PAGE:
Two main themes emerged from the discussion: the use of existing laws to curb people’s rights, and the lack of accountability for authorities committing rights violations.
On the first point, panellists highlighted the usage of the Computer Crime Act (CCA) to go against those expressing critical political speech online. While the CCA was originally intended to combat online-based crimes such as financial scams and phishing, some of its clauses have been “unproportionately expanded to criminalise the exercise of freedom of expression”, said Achavanuntakul. Despite its amendment in 2017, the CCA has retained many of the problematic provisions that justify the persecution of online users. Online criticism directed at the government has been treated as ‘fake news’ or ‘disinformation’ affecting national security or public morality.
What worsens the negative multiplier effect of disinformation is the “trust deficit in public institutions”, said Buakhom. Achavanuntakul agreed, adding that there seems to be a general sentiment that most Thai people have little trust in the government and its response towards digital security and digital rights violations, with media investigations on data leaks being met with stonewalling or slow response.
There have also been few cases where public officials were held accountable for rights violations or state overreach. One example cited was the collection of biometric data for SIM card registration in Thailand’s Deep South – the subject matter of the Tech Tales film Pattani Calling. The short documentary tells the story of Malay Muslims who protested against state surveillance by refusing to use mobile services, leaving them disconnected from modern communication.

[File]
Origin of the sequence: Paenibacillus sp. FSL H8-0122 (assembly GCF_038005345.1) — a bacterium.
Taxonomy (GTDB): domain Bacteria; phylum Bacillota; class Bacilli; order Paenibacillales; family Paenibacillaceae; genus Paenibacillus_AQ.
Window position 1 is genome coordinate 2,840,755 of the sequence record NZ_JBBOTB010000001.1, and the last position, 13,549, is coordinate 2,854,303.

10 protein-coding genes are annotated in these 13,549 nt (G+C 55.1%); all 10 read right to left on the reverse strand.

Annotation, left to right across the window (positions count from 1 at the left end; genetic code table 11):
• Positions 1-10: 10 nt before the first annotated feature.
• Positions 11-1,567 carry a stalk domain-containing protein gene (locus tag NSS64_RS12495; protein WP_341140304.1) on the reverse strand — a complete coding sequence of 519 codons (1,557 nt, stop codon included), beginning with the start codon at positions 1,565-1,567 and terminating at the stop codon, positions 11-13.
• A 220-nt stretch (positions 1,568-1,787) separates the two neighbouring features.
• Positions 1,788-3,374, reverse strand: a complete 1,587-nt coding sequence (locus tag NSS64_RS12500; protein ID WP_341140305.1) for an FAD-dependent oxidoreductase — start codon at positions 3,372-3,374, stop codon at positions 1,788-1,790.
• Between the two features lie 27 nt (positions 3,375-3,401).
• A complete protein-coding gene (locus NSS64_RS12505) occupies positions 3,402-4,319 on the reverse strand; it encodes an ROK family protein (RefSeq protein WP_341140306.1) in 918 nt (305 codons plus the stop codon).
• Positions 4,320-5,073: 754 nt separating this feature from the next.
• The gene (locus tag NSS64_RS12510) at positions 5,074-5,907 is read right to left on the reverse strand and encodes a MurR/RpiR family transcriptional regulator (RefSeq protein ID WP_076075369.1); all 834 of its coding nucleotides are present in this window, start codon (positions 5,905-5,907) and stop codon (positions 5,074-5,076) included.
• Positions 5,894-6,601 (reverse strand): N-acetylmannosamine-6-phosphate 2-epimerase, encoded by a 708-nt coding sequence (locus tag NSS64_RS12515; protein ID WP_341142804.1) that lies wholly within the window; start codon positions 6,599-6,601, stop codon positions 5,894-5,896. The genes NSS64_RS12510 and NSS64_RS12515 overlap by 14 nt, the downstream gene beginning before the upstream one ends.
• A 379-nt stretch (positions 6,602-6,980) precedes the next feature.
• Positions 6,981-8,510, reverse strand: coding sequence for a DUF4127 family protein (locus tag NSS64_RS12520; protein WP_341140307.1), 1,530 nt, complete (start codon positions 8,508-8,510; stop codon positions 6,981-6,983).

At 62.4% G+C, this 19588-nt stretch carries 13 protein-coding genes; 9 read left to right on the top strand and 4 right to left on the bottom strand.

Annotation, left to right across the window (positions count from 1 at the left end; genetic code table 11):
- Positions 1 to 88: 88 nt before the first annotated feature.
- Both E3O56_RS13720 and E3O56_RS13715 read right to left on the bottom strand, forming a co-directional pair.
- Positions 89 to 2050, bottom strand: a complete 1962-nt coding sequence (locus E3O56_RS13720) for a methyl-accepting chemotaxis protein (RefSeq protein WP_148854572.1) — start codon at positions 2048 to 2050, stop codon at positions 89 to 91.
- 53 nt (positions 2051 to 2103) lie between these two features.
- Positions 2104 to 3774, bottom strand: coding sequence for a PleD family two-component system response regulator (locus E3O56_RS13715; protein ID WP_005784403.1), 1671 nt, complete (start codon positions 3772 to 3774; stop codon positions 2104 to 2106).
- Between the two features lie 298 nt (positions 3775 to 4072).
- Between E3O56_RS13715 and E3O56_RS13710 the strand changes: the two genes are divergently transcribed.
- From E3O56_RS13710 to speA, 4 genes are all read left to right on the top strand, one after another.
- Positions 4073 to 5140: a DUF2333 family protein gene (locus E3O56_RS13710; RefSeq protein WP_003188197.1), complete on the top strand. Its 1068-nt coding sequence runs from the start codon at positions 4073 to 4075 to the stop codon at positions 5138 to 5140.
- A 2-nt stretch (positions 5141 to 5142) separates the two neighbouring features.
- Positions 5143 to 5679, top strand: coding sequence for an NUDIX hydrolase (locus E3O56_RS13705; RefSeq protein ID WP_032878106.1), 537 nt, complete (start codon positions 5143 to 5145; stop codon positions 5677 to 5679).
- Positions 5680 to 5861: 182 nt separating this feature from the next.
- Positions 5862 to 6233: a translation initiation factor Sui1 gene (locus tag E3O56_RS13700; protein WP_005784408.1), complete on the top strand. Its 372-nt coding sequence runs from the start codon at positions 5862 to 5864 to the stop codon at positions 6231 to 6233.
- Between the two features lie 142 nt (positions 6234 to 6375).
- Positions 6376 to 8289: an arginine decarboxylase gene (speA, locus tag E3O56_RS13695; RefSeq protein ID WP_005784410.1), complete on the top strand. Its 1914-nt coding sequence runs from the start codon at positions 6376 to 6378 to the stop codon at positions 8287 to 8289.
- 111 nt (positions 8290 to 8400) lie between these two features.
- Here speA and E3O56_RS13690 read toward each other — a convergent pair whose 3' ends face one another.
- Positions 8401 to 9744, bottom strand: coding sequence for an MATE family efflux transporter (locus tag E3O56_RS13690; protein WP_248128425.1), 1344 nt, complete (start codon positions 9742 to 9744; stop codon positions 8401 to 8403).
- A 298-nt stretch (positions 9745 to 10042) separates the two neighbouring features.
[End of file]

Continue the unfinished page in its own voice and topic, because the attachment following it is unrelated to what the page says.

Pattani Calling not only draws attention to the plight of ethnic minorities, but also shows the gravity of rights violations in the Deep South. “The Southern Border Provinces (SBPs) are the state of exception, where rights violations are normalised”, said Yusoh. She added that while the policy was halted, there has been no clarity on how the existing data collected has been used and stored, and the safeguards in place to prevent data leaks.
Ways forward for advocacy
While acknowledging the negative impact of social media and the spread of disinformation on these platforms, the panellists asserted that ensuring access to the internet and rights to information must continue to be safeguarded.
To help address disinformation, online users should be aware of the different ways that disinformation manifests, and conduct due diligence in verifying content that they see online. Journalists, too, should play more active roles in fact-checking information. However, these individual efforts must be complemented by actions on the institutional level; for instance, Klangnarong said the government could provide resources for these fact-checking initiatives.
Through this, the event aims to inspire collaboration among digital rights defenders in the region to explore creative ways to protect against digital rights violations.
If you would like to host a Tech Tales screening, or include the films in festivals or events, reach out to us through the Tech Tales Partners page.